is the only museum of Lenin outside the former Soviet world. I have also visited the excellent Lenin Memorial in Ulyanovsk. It is dedicated to the revolution leader’s life and activity, and the socialism epoch. It is very strange to see these things outside Russia, given all the hate towards many Russian leaders, regimes, etc, etc, etc, etc. Itfeelslikesurreal. Mr. Lenin lived in Tampere for many months and promised to acknowledge Finland’s independence if the Bolsheviks win power. The museum’s second hall tells about the relations between Lenin and Finland.
After the museum, I went to McDonalds for a coffee and wanted to visit the Spy Museum, going to the Finlayson area. During the search, I also found the Finlayson Church and the Little Palace. I found the museum signs but was too tired to follow them, and so abandoned the idea. Instead, I went to the supermarket and bought some food, and spent the remaining half hour before departure on a park bench.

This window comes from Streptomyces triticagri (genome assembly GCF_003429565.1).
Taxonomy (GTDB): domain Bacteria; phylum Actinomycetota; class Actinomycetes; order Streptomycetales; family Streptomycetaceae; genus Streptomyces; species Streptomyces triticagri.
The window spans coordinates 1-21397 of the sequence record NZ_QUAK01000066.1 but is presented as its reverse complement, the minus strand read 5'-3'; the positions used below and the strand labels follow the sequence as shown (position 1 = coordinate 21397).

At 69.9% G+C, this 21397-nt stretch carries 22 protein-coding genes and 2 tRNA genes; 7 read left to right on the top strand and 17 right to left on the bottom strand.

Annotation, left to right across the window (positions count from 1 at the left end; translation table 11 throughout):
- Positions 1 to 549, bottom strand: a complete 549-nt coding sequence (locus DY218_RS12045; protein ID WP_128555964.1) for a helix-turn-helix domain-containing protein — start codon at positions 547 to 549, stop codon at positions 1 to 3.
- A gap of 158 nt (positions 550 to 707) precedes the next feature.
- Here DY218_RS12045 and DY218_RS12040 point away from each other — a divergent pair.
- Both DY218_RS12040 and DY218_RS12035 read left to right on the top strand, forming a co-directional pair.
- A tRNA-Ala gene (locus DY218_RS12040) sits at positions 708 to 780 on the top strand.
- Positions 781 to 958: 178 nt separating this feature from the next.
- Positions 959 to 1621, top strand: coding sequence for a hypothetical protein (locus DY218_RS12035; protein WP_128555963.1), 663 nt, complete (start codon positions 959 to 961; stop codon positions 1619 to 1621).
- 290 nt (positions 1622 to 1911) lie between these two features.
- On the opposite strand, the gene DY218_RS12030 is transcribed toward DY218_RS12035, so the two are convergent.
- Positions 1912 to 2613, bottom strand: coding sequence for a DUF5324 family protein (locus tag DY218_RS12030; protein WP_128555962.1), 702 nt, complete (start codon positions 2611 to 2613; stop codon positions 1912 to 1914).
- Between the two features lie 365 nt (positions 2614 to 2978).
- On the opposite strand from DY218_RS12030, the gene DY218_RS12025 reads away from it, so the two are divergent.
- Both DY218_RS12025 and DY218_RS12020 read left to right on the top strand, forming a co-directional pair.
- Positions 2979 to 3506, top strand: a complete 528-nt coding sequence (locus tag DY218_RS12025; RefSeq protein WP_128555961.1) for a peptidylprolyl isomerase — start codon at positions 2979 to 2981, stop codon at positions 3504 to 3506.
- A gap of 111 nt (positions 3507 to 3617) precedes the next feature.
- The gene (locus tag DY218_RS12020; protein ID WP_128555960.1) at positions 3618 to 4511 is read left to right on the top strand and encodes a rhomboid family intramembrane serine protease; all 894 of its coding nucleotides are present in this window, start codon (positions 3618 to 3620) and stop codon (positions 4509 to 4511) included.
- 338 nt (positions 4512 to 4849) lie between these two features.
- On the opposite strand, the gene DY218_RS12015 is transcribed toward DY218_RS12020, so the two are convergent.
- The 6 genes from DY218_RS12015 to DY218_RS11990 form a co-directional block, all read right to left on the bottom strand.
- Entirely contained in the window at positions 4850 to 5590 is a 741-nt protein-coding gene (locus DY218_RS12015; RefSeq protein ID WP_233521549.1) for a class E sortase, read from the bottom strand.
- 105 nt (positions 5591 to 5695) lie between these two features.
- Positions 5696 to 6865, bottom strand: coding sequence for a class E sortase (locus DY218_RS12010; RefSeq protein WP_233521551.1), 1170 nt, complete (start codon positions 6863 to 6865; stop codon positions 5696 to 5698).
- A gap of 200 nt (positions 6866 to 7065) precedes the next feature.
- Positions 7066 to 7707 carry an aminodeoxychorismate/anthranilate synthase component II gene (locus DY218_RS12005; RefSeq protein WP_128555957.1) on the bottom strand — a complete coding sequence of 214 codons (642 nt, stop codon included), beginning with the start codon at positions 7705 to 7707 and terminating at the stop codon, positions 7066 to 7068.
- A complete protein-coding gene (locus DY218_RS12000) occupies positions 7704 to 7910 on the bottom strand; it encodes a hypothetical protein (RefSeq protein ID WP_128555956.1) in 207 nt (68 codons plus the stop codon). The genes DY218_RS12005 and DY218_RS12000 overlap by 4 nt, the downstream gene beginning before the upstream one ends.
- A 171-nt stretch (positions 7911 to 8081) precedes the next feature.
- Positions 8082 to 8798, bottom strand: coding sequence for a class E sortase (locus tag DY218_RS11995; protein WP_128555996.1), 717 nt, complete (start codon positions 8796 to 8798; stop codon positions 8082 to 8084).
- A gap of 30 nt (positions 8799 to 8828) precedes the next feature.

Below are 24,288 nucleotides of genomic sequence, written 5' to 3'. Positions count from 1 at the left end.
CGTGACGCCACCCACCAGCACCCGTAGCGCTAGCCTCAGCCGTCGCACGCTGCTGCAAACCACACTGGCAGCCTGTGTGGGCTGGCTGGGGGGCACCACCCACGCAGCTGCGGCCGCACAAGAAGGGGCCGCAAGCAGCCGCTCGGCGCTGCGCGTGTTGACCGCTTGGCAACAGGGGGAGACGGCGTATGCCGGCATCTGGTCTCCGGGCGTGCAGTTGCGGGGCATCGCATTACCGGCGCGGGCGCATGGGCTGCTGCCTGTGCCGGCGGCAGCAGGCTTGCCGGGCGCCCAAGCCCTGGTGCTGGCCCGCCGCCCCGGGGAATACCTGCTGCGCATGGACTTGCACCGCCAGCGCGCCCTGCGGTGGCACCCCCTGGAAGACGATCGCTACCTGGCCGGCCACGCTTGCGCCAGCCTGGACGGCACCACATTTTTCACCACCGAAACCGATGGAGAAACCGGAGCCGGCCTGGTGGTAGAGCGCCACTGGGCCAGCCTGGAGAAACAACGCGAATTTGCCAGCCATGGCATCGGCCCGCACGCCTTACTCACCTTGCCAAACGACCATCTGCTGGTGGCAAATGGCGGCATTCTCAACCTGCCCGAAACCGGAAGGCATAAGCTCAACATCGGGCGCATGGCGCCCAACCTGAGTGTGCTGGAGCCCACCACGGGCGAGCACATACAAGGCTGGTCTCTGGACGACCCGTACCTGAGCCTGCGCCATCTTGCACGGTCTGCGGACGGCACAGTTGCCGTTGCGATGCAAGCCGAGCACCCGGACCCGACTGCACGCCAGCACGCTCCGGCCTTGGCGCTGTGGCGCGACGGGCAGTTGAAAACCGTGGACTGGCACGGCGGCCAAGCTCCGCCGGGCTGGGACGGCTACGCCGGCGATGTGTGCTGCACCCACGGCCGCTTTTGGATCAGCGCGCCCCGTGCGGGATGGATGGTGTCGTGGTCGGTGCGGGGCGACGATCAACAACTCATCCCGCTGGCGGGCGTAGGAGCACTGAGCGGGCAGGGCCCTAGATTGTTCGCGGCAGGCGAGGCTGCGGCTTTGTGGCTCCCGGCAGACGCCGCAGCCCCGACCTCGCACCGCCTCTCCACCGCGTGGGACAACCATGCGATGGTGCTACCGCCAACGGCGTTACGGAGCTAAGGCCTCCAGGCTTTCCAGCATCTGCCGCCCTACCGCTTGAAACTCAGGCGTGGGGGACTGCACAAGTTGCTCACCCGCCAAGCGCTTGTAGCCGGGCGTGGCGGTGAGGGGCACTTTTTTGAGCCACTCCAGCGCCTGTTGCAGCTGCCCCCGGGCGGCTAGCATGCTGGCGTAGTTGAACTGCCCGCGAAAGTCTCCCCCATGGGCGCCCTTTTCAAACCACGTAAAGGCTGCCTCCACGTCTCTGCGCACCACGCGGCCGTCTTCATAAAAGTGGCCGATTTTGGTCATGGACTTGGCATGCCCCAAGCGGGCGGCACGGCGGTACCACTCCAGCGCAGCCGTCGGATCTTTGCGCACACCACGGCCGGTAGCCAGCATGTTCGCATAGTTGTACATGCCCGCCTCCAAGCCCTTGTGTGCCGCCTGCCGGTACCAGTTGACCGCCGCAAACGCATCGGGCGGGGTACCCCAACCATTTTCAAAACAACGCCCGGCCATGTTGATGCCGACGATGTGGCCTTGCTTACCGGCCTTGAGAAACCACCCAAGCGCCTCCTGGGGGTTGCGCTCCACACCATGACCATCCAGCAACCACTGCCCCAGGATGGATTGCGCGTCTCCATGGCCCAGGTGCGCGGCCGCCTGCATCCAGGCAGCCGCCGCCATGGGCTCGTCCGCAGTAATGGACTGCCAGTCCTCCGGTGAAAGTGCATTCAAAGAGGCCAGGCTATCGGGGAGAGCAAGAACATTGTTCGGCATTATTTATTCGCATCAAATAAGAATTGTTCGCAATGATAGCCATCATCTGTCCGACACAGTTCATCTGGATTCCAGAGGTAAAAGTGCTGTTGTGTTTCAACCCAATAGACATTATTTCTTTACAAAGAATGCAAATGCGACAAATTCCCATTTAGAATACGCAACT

We drove back fast and the bus felt very comfortable (the driver’s skill!), and soon paid a visit to a supermarket not far from the Russian border. We also paid a visit to a
strawberry farm which annoyed me much because I do not like shopping on tours. I think good products can indeed be bought here, in Russia, to support the national manufacturers. The border had a surprise for us in the form of a long queue. In a couple of minutes, the guide informed us that we’d go to another border crossing, at Imatra (46 kilometers away), and entered Russia very quickly. We arrived in St. Petersburg at 1-00 in the night; I took the night bus home.